Album Review: Ghostpoet – Dark Days + Canapés

By on Tuesday, 3rd October 2017 at 12:00 pm
 

Ghostpoet Dark Days album coverGhostpoet, real name Obaro Ejimiwe, is the London-born, twice Mercury Prize-nominated poet and musician. His debut album released in 2011, titled ‘Peanut Butter Blues and Melancholy Jam’ earned favourable reception and showcased Ejimiwe’s unique blend of electronic Sprechgesang. Since then, he’s released three more studio albums, his latest ‘Dark Days + Canapés’ out now on Play It Again Sam. On the new record, Ejimiwe touches upon a wide range of subjects and ideas from relationships and dating, to social media and the media, and how we frame our connections to others in a modern world. He also moves into a moodier and more subdued musical territory than the album that came before it, ‘Shedding Skin’.

‘Immigrant Boogie’, the first single released from the album, sets the precedence for an album that comments and critiques society, this single digging into the refugee crisis and the emotions surrounding migration. Opening with a jarring guitar note and repetitive drum and synth rhythm, there’s a spookiness to the track, emphasised in the echoing of the music and Ejimiwe’s voice. Ejimiwe positions himself as a refugee, highlighting the struggle that people go through when attempting to find better lives for themselves in a country other than their own: “I was dreaming of a better life / with my two kids and my loving wife / but I can’t swim, the water’s in my lungs / so here if ends when life has just begun”. This track is especially evocative when considering the events of the last few years and the terrible images that have shared as a result of the refugee crisis. The track will no doubt leave some listeners feeling a little uncomfortable and hyper aware of their own privileged in contrast to their heart-breaking plight of many people who are forced to leave their homes every day. .

Then, on ‘Freakshow’, Ejimiwe talks about modern dating. “so I swipe left and figure it out / it’s a freakshow” is a clear reference to Tinder and the bizarre circus of social media dating. On the track, Ejimiwe’s deep and drawling tone matches well with the steady pulse of the backing track and distant-sounding hum of electric guitar that runs over the track. Social media commentary is echoed again on ‘Dopamine If I Do’, specifically with the lyric “shaky on your toes / Instagram your foes”, again hitting out at the bizarre ways that we interact now that our lives are played out on our smartphones.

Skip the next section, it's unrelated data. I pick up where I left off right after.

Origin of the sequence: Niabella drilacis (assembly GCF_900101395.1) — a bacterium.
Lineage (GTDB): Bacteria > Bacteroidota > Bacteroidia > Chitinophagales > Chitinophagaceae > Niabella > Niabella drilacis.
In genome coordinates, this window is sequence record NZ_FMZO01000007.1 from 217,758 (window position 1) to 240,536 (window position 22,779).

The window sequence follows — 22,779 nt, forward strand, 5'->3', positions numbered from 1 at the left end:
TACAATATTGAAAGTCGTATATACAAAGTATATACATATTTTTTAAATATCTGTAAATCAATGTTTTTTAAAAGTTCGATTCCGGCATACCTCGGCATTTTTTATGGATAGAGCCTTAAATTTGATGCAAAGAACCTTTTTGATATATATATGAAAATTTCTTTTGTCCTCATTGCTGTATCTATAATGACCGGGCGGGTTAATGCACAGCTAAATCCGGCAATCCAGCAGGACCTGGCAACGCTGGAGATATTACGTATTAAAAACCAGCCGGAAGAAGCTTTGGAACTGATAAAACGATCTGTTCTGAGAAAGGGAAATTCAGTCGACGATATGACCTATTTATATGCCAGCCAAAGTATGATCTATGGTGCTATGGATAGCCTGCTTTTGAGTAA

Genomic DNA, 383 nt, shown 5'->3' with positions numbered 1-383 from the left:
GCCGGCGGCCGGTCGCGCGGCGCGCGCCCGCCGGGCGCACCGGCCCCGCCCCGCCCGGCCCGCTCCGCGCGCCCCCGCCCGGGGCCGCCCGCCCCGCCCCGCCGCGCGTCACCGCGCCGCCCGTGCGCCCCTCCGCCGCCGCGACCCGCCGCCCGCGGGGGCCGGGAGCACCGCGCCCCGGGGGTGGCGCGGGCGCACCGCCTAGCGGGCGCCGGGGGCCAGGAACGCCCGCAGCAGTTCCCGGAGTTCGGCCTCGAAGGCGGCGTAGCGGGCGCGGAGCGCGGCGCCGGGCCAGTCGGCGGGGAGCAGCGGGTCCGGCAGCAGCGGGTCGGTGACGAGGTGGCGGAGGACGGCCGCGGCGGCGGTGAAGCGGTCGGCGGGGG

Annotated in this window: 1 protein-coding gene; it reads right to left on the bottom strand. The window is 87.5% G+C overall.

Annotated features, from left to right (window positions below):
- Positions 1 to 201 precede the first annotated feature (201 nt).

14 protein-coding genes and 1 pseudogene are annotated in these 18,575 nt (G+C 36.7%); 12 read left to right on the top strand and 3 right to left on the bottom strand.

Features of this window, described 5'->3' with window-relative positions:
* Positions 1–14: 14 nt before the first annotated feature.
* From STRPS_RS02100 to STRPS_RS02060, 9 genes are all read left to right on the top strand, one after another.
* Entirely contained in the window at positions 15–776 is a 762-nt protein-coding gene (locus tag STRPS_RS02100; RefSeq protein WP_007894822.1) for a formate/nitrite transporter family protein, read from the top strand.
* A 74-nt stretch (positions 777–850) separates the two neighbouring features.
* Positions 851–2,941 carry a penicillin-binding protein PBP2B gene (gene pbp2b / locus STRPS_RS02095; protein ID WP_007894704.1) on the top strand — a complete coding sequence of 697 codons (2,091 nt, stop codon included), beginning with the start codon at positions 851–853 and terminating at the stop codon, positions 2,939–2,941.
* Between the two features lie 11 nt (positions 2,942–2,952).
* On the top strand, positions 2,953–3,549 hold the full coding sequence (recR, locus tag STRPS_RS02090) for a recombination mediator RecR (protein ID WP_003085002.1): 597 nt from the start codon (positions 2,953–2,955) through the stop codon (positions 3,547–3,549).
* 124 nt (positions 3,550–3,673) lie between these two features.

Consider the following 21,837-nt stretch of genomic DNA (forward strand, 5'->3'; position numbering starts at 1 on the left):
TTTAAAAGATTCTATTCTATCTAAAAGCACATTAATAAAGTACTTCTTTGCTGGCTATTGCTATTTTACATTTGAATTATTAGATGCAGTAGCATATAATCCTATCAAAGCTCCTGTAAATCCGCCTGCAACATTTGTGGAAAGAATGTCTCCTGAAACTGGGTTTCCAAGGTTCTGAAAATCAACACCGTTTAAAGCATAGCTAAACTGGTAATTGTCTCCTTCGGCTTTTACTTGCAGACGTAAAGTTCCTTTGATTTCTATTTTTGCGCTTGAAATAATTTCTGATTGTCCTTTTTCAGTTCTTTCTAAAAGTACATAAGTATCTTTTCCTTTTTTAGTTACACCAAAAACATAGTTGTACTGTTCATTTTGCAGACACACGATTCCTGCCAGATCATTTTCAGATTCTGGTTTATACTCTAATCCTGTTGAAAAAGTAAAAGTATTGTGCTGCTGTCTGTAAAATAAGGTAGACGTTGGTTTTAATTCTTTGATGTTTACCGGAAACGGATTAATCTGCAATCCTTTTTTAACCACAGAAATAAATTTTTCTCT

With a hypnotic electronic opening rhythm, on ‘Live>Leave’ Ejimiwe says, “I’m afraid of the future / I’ve forgiven the past”, again touching at the fear of an uncertain future that is repeated in the media every day. He goes on to say ‘I’m not dumb, I read papers’ and ‘people sold down the river / could be me could be you’, talking about the way in which various groups of people are marginalized not only in society but also targeted with negative stereotypes in the media.

Overall, the album is a melancholy and dark summation of the times that we are in. Scathing recounts of the treatment of our fellow man are placed side by side with criticisms and observations on contemporary life. The title of the album itself speaks of this problematic dichotomy, that darker days exist alongside canapés, a symbol of good fortune and celebratory times. Like much of Ghostpoet’s catalogue, the title and this album are an eloquent way of highlighting the dual aspects of first-world society, with the unfortunate and the privileged existing simultaneously. It’s the type of album that sticks with you long after you’ve listened to it, and tugs at your heartstrings whilst you are listening, by pointing out very relevant and very human issues. On the album, Ejimiwe captures something of the time that we live in, and manages to put into song both the mundane and life-changing issues people face in the modern world.

8/10

Editor Mary Chang contributed to this review. ‘Dark Days + Canapés’, the fourth album from the cerebral Ghostpoet, is out now on PIAS. Catch him on tour starting in late October when he plays shows in the UK and Ireland. For more on Ghostpoet here on TGTF, follow this link.

Tags: , , , ,

Leave Your Response

* Name, Email, Comment are Required
 
 
 

About Us

There Goes The Fear is where we tell you about the latest music, gigs, and tours we love and think you should too.

We love music that has its heart on its sleeve, tells a story, swims around our head all day or makes us dance like no-one's watching.

TGTF is edited by Mary Chang, who is based in Washington, DC. She is joined by writers in England, America and Ireland. It began as a UK music blog by Phil Singer in 2005.

All MP3s are posted with the permission of the artists or their representatives and are for sampling only. Like the music? Buy it. If you want a track removed, email us and we'll sort it ASAP.

E-mail us  |  RSS Feed   RSS Feed  

Learn More About Us